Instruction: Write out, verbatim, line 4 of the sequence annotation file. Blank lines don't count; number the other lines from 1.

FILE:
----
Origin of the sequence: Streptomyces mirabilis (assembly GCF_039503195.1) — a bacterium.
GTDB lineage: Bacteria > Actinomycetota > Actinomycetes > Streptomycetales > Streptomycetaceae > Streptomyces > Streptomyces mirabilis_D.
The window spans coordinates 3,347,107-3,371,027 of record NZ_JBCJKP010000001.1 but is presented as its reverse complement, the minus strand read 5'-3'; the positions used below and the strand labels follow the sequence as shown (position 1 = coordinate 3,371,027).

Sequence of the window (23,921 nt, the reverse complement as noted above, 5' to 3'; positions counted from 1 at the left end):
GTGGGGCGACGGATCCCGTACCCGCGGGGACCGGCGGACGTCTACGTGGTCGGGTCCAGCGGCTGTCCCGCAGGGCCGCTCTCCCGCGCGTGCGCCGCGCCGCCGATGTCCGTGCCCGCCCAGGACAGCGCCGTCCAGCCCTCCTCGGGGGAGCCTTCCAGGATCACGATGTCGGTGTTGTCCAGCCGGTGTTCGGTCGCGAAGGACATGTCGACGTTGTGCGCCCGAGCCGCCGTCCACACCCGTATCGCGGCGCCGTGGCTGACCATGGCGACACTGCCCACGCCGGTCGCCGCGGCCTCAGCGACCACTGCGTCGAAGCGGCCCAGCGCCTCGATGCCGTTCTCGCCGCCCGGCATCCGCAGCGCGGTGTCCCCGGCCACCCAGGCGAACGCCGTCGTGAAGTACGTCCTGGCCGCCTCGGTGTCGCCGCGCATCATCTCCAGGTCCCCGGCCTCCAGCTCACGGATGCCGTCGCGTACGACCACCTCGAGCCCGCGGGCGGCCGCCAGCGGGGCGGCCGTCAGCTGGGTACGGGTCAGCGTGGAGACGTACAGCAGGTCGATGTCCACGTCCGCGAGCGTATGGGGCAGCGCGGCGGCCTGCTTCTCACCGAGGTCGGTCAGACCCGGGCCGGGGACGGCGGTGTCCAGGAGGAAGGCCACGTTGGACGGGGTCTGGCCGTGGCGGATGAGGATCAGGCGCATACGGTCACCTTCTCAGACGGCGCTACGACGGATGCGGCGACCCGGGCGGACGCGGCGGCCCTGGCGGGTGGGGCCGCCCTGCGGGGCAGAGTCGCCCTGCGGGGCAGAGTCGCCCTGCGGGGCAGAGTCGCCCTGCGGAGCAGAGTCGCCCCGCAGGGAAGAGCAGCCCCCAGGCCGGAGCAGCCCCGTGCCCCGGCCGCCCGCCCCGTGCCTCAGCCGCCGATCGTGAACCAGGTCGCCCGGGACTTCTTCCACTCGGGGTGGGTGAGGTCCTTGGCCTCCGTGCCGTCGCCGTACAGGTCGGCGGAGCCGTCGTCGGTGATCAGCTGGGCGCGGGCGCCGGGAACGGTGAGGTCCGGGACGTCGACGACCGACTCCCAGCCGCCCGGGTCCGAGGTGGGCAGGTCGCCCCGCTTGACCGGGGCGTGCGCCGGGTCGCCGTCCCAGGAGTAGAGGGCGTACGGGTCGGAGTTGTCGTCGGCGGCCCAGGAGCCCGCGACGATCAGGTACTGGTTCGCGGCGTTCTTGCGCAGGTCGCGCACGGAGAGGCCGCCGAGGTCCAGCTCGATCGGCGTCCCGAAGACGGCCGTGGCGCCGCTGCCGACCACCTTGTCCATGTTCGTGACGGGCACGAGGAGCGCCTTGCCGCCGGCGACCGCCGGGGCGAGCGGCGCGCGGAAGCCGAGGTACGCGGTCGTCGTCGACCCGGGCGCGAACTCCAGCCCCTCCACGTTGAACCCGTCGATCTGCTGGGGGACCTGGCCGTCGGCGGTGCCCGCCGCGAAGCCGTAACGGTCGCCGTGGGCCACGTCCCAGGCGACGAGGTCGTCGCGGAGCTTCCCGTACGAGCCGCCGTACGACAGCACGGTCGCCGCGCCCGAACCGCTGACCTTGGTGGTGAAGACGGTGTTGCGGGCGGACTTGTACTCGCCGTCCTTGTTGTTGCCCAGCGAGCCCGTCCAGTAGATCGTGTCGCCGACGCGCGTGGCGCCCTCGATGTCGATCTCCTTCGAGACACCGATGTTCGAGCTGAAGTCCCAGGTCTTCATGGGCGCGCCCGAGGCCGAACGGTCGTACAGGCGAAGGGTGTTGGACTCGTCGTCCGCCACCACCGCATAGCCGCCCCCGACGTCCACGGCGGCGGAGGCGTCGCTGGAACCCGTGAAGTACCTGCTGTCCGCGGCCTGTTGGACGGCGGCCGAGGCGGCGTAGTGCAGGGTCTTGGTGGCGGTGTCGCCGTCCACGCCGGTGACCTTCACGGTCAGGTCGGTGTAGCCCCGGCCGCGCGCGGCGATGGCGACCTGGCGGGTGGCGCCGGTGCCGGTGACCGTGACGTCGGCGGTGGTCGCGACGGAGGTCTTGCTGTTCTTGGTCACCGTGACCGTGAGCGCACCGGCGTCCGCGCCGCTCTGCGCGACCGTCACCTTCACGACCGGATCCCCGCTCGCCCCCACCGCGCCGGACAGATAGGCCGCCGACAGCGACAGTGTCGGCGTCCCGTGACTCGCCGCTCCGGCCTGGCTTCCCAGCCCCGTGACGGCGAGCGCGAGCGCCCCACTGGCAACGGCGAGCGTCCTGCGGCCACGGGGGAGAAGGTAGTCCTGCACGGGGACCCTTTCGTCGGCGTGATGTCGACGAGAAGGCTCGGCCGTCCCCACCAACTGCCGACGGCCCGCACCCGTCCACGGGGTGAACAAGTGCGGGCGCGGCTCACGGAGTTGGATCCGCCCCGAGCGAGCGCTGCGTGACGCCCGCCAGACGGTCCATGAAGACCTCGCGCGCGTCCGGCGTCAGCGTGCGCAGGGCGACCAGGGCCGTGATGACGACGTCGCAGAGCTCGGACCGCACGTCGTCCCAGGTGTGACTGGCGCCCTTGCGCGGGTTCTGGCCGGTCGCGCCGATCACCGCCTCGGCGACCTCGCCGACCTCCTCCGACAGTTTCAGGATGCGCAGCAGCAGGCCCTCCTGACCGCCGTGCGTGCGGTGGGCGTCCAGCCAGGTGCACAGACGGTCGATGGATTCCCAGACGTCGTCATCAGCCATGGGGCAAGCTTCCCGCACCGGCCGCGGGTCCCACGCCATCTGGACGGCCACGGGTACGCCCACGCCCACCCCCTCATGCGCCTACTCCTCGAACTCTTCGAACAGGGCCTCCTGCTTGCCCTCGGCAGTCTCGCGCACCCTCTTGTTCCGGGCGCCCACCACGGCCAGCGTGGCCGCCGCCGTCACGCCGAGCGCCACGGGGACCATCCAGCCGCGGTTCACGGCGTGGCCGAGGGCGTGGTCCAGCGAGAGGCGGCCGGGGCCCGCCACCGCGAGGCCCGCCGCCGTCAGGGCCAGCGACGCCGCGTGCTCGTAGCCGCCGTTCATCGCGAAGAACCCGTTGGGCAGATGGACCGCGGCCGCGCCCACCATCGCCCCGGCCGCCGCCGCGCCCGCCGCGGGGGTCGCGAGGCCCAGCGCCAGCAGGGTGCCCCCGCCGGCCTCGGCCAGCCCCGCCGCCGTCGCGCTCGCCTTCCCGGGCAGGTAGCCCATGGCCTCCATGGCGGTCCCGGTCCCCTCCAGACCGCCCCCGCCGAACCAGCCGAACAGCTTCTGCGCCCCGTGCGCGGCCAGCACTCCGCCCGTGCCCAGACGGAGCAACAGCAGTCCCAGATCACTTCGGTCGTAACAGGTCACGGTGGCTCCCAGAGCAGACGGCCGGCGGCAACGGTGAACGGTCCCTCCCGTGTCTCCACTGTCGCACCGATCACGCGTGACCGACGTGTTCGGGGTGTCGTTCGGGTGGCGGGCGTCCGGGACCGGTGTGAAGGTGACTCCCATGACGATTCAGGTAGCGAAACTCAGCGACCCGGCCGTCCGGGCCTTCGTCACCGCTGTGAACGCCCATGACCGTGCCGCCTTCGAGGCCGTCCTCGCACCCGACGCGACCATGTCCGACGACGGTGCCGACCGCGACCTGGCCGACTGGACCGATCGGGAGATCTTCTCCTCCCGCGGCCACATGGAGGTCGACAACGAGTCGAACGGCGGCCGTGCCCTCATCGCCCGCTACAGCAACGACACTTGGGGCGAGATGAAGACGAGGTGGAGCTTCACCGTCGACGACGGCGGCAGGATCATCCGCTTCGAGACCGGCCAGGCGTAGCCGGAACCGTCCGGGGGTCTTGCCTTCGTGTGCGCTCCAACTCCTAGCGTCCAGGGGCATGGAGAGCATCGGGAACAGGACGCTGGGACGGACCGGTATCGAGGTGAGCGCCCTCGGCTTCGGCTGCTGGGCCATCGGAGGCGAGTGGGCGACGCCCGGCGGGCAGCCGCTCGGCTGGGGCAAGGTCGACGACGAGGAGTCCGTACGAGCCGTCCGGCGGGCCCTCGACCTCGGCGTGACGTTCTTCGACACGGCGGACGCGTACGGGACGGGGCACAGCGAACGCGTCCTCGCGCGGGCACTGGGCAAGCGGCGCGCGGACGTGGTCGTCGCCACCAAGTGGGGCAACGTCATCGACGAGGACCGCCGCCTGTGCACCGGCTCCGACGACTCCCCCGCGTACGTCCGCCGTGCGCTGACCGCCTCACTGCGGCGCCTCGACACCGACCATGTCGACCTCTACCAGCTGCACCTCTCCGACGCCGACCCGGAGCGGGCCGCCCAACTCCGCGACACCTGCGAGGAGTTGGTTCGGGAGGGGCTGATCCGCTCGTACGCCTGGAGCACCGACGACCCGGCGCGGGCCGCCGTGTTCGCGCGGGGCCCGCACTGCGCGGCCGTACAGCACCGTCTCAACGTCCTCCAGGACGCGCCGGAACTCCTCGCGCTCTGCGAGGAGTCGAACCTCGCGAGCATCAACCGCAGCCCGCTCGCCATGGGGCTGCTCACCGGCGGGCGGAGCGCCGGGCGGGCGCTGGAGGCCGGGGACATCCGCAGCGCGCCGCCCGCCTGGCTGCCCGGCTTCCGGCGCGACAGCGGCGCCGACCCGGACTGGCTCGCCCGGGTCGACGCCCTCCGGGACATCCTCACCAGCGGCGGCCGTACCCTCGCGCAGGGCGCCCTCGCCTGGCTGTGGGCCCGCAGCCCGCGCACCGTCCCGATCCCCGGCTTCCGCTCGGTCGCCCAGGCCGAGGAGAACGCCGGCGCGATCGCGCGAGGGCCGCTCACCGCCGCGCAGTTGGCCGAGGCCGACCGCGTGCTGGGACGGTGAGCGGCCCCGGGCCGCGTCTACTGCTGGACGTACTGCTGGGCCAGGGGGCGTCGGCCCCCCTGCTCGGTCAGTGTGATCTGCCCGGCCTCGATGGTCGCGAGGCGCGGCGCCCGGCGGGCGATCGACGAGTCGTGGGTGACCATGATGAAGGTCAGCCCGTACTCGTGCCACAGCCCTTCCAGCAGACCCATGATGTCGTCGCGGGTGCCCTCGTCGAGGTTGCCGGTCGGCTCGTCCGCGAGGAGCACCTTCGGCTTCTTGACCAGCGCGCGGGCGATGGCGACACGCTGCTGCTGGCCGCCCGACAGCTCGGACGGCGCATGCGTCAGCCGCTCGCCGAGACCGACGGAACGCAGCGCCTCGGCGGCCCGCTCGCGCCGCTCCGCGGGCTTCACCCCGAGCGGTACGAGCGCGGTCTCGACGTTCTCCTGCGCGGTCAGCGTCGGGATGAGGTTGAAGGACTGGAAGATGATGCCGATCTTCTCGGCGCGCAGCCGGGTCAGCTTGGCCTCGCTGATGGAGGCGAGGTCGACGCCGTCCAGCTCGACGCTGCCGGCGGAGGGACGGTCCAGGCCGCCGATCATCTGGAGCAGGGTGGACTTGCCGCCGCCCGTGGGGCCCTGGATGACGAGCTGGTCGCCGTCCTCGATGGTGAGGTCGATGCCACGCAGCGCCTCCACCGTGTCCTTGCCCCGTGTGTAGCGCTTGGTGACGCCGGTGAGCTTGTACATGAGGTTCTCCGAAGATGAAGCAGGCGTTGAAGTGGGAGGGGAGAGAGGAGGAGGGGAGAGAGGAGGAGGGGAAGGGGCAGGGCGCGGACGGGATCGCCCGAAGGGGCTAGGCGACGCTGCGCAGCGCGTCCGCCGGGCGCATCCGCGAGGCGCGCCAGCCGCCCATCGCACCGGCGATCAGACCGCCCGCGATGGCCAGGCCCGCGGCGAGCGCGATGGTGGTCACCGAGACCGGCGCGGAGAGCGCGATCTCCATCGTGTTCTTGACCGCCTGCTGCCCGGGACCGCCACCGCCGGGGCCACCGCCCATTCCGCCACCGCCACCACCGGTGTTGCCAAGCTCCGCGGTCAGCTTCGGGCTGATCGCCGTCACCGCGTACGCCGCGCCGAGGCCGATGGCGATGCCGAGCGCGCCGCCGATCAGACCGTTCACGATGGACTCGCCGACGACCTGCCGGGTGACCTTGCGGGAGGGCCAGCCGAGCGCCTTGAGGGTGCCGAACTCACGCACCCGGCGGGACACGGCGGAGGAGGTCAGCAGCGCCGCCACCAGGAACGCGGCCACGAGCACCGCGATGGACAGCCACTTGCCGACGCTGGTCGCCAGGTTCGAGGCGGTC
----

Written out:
Sequence of the window (23,921 nt, the reverse complement as noted above, 5' to 3'; positions counted from 1 at the left end):